BlogPost Series – Creating a Roadmap for vSphere Upgrades:
Phase 1 – Kick-off

This is the beginning of the blogpost series “Creating a Roadmap for vSphere Upgrades”. As a consultant, I’ve seen quite some different type of customers, business environments, uses cases for using virtualization and different kind of setups and implementations. One of my recent projects that I’ve been placed on, was upgrading a vSphere environment, but since this was quite a large and specific use case, the more or less “standard” approach wouldn’t suffice. While putting a lot of time in creating a customized Roadmap for the customer, I realized that for the future I wanted to have some form of template or approach. One that my future me, colleagues, other consultants or engineers could use for their own projects. Since the roadmap for this customer was quite use case specific, it was not something that I could re-use directly, but I guess that this is be the case for most designs or roadmaps. So with that being said, with these series, I will try to create a form of template and design approach for creating and planning your own (customized) Roadmap for vSphere Upgrade. All be it through the eyes of a consultant.

Content of the Series

These posts will cover both the technical as well as the non-technical aspects for this approach, since they are both invaluable in these kinds of projects.

If you ever spend time on creating a design or have studied for the VCAP-design exam, then you’ll find that the approach for creating a “vSphere upgrade Roadmap” has a lot of similarities with that. SMART, RCAR & RAMPS sound familiar? If not, no worries, we’ll cover these parts step by step. These series will consist of different parts that are following the different phases during a project. 

BlogPost Serie Overview:
Phase 1: Kick-off
Phase 2: Assessment
         Phase 3: Defining the IST (Current State)
         Phase 4: Dependencies & Compatibility
Phase 5.1: Technical vSphere Challenges
⚬           Phase 5.2: Common vSphere Challenges
⚬           Phase 5.3: Solving vSphere Compatibility Challenges with VVD
⚬           Phase 6: Defining the Soll & Roadmap (Future State)

If you think, wait whut? Where is the technical juice? I just want a simple upgrade and execution plan. No worries, the technical parts will almost be in every phase, but there are several roads, risks and pitfalls that can come with a vSphere upgrade. Getting a clear overview of what’s going on in an organization is a necessity for a project and also for a vSphere upgrade to be successful, especially when you’re a consultant. Asking the right questions and creating clear expectations makes running projects much easier, since making the right (technical) decisions, is only possible when you’ve gained the right information. For this I have created an excel template which will be used to fill in the information that we have gained by going through the above phases. The template can be freely downloaded here:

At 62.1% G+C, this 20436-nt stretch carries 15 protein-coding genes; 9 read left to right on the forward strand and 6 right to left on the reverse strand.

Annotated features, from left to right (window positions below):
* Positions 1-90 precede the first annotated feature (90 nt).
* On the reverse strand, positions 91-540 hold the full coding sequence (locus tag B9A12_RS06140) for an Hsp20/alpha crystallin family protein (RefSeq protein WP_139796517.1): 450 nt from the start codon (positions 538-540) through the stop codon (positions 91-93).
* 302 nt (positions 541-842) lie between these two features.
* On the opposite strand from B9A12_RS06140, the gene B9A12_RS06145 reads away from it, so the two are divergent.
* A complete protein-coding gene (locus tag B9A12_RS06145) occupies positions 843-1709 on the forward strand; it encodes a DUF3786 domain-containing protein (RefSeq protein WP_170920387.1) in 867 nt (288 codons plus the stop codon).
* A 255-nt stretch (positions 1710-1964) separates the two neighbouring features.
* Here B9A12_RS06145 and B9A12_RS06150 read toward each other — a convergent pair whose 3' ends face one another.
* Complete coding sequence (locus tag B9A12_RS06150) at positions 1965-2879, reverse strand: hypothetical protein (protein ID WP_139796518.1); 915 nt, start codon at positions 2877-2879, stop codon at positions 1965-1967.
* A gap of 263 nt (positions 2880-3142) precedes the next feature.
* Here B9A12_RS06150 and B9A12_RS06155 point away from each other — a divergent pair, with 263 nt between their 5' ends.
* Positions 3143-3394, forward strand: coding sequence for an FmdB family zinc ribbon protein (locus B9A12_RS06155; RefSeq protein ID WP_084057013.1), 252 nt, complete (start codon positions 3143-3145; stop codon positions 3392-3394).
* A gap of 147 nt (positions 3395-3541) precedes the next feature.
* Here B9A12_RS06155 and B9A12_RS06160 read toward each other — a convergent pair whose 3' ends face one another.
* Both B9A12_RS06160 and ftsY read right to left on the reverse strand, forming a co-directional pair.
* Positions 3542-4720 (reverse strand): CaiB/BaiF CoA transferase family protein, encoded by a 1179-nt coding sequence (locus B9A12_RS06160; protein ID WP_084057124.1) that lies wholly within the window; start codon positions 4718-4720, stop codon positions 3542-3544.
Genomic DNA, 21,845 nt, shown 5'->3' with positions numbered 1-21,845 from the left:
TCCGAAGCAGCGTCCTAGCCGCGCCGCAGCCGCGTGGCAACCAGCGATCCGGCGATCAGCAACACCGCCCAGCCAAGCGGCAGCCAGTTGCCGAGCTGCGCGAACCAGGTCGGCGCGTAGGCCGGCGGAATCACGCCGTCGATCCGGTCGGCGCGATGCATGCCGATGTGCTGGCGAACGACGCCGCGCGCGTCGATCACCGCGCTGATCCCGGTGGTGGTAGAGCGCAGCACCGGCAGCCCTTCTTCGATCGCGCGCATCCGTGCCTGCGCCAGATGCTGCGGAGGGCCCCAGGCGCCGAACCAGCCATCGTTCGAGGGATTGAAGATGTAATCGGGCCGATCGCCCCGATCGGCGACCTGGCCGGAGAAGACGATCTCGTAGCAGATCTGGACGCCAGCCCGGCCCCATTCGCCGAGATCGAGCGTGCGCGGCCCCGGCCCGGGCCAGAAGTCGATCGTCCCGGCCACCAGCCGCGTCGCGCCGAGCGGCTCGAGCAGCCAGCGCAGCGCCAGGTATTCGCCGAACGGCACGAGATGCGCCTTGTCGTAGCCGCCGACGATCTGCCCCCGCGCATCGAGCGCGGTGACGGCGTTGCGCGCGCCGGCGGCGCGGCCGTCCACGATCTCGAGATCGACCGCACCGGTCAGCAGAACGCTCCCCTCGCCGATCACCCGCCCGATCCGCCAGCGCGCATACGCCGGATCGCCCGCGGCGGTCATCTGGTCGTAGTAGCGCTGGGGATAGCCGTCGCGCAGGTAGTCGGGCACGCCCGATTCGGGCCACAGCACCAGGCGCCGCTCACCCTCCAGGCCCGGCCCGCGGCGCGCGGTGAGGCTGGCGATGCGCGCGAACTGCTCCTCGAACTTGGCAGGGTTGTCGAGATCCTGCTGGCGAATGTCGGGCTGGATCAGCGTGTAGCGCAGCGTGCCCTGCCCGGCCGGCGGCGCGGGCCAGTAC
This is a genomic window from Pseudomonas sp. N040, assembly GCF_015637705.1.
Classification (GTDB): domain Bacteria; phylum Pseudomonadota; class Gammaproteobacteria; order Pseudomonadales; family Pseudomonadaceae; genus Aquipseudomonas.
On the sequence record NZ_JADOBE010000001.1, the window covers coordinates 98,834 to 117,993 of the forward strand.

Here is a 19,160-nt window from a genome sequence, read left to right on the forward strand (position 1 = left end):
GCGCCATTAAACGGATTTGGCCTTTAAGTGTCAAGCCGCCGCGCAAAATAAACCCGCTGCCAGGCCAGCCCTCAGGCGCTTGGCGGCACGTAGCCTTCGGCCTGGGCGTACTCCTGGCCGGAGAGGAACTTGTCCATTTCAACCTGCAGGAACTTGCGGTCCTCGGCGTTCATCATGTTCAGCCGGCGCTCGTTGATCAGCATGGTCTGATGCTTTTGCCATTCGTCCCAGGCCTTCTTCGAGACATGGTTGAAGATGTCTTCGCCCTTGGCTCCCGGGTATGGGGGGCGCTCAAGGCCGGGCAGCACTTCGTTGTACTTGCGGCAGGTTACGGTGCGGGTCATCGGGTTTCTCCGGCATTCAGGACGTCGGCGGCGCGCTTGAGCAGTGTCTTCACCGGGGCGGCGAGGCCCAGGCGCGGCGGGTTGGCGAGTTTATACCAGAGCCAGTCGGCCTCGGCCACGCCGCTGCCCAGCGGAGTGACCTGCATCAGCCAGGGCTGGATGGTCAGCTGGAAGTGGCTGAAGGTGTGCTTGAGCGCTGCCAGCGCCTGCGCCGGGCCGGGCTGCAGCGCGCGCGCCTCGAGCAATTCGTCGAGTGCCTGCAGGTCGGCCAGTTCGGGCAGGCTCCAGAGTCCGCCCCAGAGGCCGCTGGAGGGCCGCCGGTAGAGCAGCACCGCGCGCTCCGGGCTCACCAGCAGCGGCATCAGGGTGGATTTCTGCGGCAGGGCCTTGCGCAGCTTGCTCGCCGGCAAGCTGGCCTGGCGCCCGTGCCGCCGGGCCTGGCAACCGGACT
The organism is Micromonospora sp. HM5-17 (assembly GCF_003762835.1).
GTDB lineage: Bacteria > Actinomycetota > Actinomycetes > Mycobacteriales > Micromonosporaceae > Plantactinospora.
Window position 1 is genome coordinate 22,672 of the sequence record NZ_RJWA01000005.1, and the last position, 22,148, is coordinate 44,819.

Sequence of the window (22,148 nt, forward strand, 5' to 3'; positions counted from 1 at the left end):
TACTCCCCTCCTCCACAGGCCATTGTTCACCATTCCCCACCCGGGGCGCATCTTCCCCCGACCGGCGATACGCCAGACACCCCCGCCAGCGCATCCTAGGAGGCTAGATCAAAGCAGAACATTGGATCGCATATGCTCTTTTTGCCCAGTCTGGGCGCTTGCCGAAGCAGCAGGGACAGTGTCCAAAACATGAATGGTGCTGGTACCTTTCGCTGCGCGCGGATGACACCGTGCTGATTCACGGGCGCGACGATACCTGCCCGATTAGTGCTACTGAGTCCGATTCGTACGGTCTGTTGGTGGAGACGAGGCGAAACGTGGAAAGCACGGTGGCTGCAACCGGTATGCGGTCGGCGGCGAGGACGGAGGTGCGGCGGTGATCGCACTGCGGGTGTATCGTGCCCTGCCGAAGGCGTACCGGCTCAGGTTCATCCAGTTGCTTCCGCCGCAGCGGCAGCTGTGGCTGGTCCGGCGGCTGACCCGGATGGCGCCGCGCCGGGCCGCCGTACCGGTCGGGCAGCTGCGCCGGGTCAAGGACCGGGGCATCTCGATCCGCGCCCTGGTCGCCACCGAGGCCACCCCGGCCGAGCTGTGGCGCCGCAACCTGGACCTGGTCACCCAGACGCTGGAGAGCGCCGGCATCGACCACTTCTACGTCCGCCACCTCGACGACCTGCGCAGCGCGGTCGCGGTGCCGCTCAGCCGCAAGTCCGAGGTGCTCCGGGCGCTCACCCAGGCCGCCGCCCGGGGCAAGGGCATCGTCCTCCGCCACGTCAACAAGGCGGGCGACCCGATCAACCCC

Why the different Phases?
If you are not a consultant but an internal VMware / Infrastructure engineer, chances are that you know your environment quite well. Going through these phases can therefor also go much faster, since gathering information and planning is a big part of these kind of projects. Still, by going through these phases, you can proceed with more confidence, knowing that you’ve checked all there is and looked at the objective from different angles. Which helps you identifying risks, prevent unwanted downtimes, or prevent being stuck with some choices that cannot be changed without redeploying halve the vSphere environment.

Example: Why the different Phases?
For example: Going from 5.1 or 5.5 to 6.5 is a big step. Jumping forward to version 6.7 is once again quite different. There are lots of different vCenter features that have been added between those different versions (Like Enhanced Linked Mode), and not every one of them is compatible with all the setups or upgrade scenario’s. Depending from which version you’re coming from and to which version you’re going, can make a big difference in the type of upgrade you’re going to choose. Besides that, you also have to check compatibility of versions between different Hardware & Software vendors, that are part, or make use of the vSphere environment.

Since there are hundreds of different factors and setups with VMware and 3th party products possible, I will not address all the possible combinations. Which I guess you will understand. I will however, cover the most common setups, reasons, jumps and problems most customers and organizations seem to face. But most importantly, these posts will help you to develop a Roadmap that will guide you through all the decisions and checks that you can or will face. With that being said.

Let’s begin.


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